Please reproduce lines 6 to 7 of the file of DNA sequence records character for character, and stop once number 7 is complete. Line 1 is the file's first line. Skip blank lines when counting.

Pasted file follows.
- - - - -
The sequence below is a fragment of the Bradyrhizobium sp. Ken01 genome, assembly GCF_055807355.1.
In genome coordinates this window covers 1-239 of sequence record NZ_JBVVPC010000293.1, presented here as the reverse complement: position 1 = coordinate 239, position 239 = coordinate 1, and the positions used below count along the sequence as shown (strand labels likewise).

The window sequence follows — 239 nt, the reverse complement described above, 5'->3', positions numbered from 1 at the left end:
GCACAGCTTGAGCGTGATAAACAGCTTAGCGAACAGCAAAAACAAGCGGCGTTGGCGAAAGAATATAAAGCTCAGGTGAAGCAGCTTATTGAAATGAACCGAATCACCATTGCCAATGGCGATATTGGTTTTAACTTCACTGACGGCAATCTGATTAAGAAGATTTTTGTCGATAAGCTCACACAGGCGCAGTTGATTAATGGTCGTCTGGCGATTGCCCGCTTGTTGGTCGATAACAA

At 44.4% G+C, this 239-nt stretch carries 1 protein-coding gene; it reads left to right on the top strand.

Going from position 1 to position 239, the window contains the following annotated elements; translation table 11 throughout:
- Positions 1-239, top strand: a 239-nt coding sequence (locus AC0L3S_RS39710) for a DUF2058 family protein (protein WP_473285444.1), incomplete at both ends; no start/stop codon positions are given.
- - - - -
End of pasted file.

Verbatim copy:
Going from position 1 to position 239, the window contains the following annotated elements; translation table 11 throughout:
- Positions 1-239, top strand: a 239-nt coding sequence (locus AC0L3S_RS39710) for a DUF2058 family protein (protein WP_473285444.1), incomplete at both ends; no start/stop codon positions are given.